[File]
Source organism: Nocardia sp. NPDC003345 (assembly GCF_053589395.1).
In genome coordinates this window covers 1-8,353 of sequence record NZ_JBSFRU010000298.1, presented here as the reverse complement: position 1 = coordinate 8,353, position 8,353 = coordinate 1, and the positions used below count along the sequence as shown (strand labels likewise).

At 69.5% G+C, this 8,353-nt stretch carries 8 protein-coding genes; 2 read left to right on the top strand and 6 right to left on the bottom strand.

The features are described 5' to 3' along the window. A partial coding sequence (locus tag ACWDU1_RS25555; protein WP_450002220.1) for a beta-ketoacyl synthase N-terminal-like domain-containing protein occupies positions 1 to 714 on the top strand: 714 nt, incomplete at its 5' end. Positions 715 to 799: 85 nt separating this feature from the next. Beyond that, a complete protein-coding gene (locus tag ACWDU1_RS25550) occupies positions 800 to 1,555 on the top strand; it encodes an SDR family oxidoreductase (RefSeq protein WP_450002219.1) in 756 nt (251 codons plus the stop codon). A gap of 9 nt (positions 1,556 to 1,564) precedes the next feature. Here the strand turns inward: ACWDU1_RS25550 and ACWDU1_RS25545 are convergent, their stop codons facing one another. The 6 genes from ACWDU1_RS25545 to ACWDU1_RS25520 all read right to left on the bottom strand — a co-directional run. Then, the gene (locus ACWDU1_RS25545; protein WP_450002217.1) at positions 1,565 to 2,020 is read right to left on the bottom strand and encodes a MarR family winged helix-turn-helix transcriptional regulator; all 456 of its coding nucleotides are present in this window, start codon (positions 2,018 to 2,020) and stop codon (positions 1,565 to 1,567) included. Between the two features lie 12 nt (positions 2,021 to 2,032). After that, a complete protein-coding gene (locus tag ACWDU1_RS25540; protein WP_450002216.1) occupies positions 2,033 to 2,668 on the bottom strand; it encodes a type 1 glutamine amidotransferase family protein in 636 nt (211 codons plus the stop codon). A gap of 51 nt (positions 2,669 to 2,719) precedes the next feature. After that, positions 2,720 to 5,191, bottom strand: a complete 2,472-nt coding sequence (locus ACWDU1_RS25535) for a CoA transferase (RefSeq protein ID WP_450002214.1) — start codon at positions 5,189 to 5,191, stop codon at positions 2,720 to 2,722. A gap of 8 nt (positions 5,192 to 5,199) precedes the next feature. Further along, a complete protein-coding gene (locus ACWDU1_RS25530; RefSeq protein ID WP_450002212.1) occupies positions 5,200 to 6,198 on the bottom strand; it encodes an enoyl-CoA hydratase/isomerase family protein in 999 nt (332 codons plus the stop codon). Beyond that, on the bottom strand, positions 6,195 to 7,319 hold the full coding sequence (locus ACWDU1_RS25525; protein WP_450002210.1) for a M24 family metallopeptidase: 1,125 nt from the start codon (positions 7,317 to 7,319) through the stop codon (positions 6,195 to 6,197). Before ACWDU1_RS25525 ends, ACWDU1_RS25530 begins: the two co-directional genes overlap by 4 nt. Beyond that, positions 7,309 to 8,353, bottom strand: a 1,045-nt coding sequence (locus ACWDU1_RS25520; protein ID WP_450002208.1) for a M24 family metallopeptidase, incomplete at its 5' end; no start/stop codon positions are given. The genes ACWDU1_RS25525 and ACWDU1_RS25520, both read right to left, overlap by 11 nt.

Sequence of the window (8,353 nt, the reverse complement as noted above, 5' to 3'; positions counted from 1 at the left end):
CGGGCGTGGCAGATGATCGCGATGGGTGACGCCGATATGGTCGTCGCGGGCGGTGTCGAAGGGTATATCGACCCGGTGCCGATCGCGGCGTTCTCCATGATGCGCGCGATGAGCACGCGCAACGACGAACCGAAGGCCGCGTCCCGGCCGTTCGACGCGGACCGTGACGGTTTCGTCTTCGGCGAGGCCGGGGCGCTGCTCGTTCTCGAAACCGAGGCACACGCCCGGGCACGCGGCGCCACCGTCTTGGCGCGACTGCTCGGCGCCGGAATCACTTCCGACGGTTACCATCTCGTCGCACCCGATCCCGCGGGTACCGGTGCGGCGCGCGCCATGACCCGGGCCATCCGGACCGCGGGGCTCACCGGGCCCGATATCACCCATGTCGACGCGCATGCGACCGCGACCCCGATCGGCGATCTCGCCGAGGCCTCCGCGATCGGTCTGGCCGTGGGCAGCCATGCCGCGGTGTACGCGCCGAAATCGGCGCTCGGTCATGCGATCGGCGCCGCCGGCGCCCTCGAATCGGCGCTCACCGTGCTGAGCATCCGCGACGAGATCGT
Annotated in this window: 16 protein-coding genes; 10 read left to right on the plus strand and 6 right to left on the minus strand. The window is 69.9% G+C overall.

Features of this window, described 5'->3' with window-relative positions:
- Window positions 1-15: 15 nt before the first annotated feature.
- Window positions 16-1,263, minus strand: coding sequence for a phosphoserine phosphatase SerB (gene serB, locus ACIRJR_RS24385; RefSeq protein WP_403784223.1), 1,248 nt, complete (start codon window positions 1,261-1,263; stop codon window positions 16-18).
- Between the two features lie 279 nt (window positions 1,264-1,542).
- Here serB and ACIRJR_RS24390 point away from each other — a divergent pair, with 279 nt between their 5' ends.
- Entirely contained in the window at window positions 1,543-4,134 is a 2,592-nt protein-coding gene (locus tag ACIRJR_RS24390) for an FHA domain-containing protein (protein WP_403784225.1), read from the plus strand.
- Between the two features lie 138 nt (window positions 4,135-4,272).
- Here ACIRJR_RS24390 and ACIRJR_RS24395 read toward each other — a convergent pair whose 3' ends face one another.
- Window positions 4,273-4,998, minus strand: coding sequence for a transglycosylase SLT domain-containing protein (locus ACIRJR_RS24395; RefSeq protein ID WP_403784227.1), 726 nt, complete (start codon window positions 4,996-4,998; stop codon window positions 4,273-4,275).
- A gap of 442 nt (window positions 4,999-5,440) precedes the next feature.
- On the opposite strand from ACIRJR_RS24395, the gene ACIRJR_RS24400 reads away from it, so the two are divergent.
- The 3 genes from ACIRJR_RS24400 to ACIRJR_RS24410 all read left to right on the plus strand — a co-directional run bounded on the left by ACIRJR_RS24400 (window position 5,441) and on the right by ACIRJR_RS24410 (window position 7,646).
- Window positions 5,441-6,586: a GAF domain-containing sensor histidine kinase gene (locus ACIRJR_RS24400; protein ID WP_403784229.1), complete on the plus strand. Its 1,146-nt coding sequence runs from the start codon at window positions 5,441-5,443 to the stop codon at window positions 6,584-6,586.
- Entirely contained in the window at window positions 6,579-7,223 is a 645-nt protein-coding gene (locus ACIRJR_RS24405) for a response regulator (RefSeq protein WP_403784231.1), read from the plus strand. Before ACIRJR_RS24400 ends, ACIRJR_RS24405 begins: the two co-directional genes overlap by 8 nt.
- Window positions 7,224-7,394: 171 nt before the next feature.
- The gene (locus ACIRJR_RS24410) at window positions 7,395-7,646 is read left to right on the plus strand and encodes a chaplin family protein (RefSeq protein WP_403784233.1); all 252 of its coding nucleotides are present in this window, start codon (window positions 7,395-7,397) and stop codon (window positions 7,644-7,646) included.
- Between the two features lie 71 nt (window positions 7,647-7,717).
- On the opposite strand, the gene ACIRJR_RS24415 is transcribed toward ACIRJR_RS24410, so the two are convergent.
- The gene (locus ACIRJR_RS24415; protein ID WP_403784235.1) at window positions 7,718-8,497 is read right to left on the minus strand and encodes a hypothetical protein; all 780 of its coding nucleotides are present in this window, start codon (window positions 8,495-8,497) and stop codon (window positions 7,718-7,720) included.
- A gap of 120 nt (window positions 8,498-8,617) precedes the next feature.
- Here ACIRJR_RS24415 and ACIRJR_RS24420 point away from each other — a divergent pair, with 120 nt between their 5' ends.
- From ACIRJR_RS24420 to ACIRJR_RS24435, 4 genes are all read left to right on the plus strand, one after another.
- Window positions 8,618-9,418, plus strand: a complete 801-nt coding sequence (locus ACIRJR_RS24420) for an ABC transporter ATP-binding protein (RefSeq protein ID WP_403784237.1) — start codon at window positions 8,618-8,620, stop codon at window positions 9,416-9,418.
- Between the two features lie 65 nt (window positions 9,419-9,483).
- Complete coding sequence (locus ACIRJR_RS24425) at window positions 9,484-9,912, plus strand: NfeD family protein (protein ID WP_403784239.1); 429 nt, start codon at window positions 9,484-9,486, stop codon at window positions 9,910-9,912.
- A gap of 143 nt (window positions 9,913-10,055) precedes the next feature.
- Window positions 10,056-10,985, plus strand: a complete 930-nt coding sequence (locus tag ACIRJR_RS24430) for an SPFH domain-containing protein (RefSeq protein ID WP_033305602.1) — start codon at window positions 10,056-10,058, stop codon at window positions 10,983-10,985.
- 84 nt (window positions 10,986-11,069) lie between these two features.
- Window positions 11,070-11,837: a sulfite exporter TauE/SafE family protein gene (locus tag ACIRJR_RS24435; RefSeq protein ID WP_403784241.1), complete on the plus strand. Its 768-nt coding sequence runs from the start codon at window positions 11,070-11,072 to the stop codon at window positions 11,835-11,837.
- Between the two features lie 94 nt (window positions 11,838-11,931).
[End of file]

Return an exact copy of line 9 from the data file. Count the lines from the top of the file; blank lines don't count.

- Window positions 1-15: 15 nt before the first annotated feature.